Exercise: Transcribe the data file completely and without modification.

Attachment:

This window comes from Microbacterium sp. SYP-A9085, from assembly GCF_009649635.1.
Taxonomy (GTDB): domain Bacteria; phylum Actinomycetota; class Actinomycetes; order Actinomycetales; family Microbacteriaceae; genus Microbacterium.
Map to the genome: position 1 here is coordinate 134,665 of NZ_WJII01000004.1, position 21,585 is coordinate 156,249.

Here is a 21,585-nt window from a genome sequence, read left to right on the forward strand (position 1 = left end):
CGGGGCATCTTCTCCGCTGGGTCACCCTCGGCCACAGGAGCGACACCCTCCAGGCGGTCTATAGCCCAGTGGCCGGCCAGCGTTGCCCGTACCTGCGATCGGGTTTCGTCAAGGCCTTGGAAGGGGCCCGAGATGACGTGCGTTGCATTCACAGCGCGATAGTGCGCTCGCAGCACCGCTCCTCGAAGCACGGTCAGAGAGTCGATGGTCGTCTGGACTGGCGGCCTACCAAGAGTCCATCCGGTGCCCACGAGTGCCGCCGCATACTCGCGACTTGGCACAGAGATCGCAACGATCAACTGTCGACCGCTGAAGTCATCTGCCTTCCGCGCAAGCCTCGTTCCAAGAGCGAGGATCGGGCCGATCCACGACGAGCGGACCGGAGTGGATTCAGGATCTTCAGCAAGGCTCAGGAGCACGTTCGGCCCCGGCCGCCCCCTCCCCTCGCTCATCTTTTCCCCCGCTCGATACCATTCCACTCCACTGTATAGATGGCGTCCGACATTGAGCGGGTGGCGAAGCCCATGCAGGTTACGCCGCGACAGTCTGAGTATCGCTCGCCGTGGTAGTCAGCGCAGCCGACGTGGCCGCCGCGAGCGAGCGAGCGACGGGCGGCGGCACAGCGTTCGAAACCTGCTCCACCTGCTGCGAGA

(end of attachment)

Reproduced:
This window comes from Microbacterium sp. SYP-A9085, from assembly GCF_009649635.1.
Taxonomy (GTDB): domain Bacteria; phylum Actinomycetota; class Actinomycetes; order Actinomycetales; family Microbacteriaceae; genus Microbacterium.
Map to the genome: position 1 here is coordinate 134,665 of NZ_WJII01000004.1, position 21,585 is coordinate 156,249.

Here is a 21,585-nt window from a genome sequence, read left to right on the forward strand (position 1 = left end):
CGGGGCATCTTCTCCGCTGGGTCACCCTCGGCCACAGGAGCGACACCCTCCAGGCGGTCTATAGCCCAGTGGCCGGCCAGCGTTGCCCGTACCTGCGATCGGGTTTCGTCAAGGCCTTGGAAGGGGCCCGAGATGACGTGCGTTGCATTCACAGCGCGATAGTGCGCTCGCAGCACCGCTCCTCGAAGCACGGTCAGAGAGTCGATGGTCGTCTGGACTGGCGGCCTACCAAGAGTCCATCCGGTGCCCACGAGTGCCGCCGCATACTCGCGACTTGGCACAGAGATCGCAACGATCAACTGTCGACCGCTGAAGTCATCTGCCTTCCGCGCAAGCCTCGTTCCAAGAGCGAGGATCGGGCCGATCCACGACGAGCGGACCGGAGTGGATTCAGGATCTTCAGCAAGGCTCAGGAGCACGTTCGGCCCCGGCCGCCCCCTCCCCTCGCTCATCTTTTCCCCCGCTCGATACCATTCCACTCCACTGTATAGATGGCGTCCGACATTGAGCGGGTGGCGAAGCCCATGCAGGTTACGCCGCGACAGTCTGAGTATCGCTCGCCGTGGTAGTCAGCGCAGCCGACGTGGCCGCCGCGAGCGAGCGAGCGACGGGCGGCGGCACAGCGTTCGAAACCTGCTCCACCTGCTGCGAGA